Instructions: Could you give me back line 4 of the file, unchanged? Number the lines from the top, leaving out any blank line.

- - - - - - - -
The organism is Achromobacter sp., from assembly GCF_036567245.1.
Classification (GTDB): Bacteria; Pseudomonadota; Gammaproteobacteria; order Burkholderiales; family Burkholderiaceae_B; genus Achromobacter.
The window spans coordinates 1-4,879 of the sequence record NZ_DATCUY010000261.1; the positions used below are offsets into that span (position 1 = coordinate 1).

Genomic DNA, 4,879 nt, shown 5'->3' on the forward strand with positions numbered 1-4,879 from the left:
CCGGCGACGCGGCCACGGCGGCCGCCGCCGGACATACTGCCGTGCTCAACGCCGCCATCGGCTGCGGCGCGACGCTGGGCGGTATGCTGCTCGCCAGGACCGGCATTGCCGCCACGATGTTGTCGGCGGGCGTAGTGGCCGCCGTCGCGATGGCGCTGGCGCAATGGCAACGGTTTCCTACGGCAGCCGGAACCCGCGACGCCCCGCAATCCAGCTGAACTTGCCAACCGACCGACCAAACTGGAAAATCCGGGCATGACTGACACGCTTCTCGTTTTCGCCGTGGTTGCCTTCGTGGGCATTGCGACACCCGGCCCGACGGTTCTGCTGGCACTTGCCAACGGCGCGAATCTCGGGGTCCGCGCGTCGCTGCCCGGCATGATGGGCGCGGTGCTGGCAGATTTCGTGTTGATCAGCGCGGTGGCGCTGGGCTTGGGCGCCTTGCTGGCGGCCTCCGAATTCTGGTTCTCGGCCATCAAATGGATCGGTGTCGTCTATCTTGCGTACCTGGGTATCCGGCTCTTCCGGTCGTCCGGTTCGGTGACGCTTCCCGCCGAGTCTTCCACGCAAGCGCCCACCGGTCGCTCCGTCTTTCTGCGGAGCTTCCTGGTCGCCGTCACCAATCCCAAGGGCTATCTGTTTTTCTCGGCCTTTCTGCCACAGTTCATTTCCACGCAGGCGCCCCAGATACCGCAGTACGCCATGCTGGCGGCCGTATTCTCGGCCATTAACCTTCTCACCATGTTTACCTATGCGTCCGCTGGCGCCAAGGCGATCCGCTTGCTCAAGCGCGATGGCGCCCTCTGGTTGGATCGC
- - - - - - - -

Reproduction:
Genomic DNA, 4,879 nt, shown 5'->3' on the forward strand with positions numbered 1-4,879 from the left: